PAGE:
Tag Archives: American Academy of Cosmetic Dentistry

Does it matter who does your crowns?

I have been diagnosed with TMJ Disorder. My dentist said he’d like to do what he calls a full-mouth reconstruction to repair it. As he explained it, that means crowns on every tooth. I’ve had a single crown done before. Does it matter that I’m getting all crowned for a TMJ problem? Does that require a specialist?

Sara

Dear Sara,

Woman giving thumbs up in a dental chair
How do you know if you have the best dentist for your needs?

One of the problems patients in your situation run into is there aren’t recognized specialties in either TMJ, recognstructive, or cosmetic dentistry. All of those of important areas of knowledge and skill for a dentist to do a full-mouth reconstruction.

This is a serious procedure which costs a great deal of money. While some pretty severe cases of TMJ Disorder do require drastic treatments, I always recommend you get a second opinion from a dentist with a lot of TMJ training before moving forward to see if this is really what you need.

Finding the Best Dentist for a Full-Mouth Reconstruction

As I mentioned earlier, the best dentists for a full-mouth reconstruction have expertise in TMJ, occlusion and restoration, as well as cosmetic work.

The occlusion, TMJ, and restoration is to make sure the bite is technically correct. You need the bite to line up correctly in order to help aide in the healing of your TMJ disorder. Look for dentists who’ve studied these type of topics at one of the following school:

  • The Dawson Academy
  • The Las Vegas Institute of Advanced Dental Studies
  • The Kois Center

There are other great ones as well, but these are three of the best.

The cosmetic work is important so you’ll have a smile you’re proud of. In reality, it’s a great opportunity to get a stunning smile. If you are looking for the top of the line cosmetic dentists, you want to find a dentist who’s reached accreditation with the American Academy of Cosmetic Dentists. They are in the top 1% of cosmetic dentistry in the country.

This blog is brought to you by Salem Dentist Dr. Randall Burba.

Why Your Cosmetic Dentist Matters

A pretty blonde with a pretty smile.
The best cosmetic dentists create beautiful smiles

I recently read on Dr. Hall’s blog about a woman who was having a full-mouth reconstruction. Yes, this is mostly for function, however, it’s important it looks good as well. This poor woman had so many problems. Her dentist made the top teeth darker than the bottom, they weren’t the color she wanted (he told her she picked the wrong color), then one of the teeth were sharp.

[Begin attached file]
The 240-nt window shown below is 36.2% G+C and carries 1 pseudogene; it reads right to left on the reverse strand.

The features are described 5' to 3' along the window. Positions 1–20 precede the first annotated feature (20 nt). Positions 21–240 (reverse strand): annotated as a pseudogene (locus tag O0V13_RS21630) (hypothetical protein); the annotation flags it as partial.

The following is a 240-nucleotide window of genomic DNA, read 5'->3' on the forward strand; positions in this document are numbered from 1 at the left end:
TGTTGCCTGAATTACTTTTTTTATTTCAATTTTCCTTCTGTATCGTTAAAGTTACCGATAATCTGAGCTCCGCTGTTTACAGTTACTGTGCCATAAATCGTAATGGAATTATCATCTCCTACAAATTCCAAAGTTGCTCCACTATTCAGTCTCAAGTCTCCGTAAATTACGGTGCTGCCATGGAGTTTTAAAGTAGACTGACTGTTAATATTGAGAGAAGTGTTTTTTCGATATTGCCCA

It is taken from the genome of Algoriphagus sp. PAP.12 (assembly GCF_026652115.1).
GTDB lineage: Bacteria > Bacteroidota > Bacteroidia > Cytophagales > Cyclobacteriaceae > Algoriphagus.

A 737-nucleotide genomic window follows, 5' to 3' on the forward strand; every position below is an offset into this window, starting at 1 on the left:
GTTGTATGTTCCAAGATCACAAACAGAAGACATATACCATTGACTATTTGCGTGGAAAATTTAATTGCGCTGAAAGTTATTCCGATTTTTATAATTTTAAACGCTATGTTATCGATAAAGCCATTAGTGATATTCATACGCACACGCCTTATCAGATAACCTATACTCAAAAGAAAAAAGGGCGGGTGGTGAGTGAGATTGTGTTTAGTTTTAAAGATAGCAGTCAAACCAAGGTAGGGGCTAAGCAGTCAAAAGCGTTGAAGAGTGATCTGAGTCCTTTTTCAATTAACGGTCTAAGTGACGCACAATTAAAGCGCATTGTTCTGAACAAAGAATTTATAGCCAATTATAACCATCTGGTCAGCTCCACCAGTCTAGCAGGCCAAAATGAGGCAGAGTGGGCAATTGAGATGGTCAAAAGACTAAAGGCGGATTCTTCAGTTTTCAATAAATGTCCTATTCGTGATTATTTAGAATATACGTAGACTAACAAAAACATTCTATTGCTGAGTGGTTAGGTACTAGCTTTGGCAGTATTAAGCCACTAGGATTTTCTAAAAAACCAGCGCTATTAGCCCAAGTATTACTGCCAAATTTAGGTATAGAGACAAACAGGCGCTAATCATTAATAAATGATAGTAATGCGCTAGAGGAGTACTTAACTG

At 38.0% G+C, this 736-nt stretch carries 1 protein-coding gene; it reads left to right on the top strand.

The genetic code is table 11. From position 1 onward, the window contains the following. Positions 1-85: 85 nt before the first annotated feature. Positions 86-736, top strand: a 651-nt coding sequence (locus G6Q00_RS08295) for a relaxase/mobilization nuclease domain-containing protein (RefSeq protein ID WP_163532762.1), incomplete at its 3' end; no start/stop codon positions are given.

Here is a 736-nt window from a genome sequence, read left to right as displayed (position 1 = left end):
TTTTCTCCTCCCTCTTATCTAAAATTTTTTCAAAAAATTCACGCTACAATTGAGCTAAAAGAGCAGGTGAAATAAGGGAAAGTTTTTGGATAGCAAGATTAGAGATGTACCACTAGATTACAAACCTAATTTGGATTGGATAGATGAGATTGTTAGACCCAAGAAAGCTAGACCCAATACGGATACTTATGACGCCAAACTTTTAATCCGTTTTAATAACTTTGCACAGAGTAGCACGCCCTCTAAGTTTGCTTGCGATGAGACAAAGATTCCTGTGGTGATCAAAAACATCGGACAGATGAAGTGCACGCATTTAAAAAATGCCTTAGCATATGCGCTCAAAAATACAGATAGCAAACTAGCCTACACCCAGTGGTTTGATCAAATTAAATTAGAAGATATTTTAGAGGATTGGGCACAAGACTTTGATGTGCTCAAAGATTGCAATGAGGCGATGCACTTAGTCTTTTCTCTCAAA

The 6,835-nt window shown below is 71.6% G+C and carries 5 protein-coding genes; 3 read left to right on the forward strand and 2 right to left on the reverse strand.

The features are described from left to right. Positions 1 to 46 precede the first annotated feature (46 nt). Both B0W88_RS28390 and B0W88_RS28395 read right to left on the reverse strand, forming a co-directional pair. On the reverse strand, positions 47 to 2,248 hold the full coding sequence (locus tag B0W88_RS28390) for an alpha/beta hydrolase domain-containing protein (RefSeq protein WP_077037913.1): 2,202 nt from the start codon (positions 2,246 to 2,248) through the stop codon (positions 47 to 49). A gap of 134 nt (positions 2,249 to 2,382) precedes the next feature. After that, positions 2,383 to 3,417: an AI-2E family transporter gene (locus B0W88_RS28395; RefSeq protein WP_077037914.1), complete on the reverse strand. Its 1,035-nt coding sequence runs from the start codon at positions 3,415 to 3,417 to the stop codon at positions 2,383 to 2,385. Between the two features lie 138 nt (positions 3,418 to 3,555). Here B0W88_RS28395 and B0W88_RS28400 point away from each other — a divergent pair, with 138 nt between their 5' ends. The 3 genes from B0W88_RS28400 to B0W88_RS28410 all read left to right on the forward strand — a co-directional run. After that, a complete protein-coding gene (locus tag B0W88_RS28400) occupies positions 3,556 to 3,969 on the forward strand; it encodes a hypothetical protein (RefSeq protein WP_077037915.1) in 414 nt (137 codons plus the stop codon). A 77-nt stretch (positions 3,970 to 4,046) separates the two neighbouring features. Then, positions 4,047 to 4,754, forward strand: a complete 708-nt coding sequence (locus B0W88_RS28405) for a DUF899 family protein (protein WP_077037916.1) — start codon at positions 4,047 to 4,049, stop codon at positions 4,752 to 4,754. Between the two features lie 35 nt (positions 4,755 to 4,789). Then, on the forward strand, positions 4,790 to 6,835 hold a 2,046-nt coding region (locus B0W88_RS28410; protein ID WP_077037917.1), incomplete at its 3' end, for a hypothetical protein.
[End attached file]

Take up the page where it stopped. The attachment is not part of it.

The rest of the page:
When she mentioned that, he essentially said she’s too demanding and he can’t help her. She had the choice between having horrible teeth bonded on or leaving without teeth. She asked him to use a temporary bonding and he refused.

This is a horrific situation. If you want to read her complete post, you can here. However, the more important thing is knowing how to not end up in that type of situation to begin with.

Getting an Expert Cosmetic Dentist

This man wasn’t a true cosmetic dentist. I know that not just by his obvious lack of skill, but also by the manner in which he responded to her about the color as well as her dissatisfaction.

A true cosmetic dentist would have always deferred to the patient’s desires. Not only that, a temporary try-in paste is an automatic given.

If you’re looking for a great cosmetic dentist, your best bet would be to go the American Academy of Cosmetic Dentistry website (aacd.com). They have a “find a cosmetic dentist” link. Now, here’s the thing. Any dentist can become a member of the AACD. What you want is someone who is accredited by them.

Accreditation is only achieved after passing both oral and written exams, as well as proving the artistry of their work. They have to turn in photographic evidence of a large number of cosmetic cases they’ve done.

If you want to avoid a situation like the one I mentioned, make sure you get an accredited dentist. Dentists who are accredited are the top cosmetic dentists in the country. They could give you a gorgeous smile makeover.

This blog is brought to you by Salem Dentist Dr. Randall Burba.

What if You Hate Your Smile Makeover?

I’ve always hated my smile and am considering getting a smile makeover. However, my husband mentioned something that gave me pause. He asked me what happens if I spend all that money and hate my smile makeover? It’s a valid question. He’s not just asking because he doesn’t want to spend the money. Do you have an answer for that? Does it vary from dentist to dentist?

Brittany

Dear Brittany,

Pretty brunette with a beautiful smile
Can a beautiful smile be guaranteed?

Your husband asks a great question, one I wish more patients would ask before investing in their smile makeover. The answer varies from dentist to dentist. But, that being said, there is a “right” answer your dentist should be giving you. If they don’t give the right answer, go elsewhere.

A smile makeover is a work of art. Therefore, the first thing you should do is make sure you’re getting an artist to do it. If you were going to commission a portrait, I’m sure you’d check out the reputation and skills of the artist first. Please do the same with your cosmetic dentist.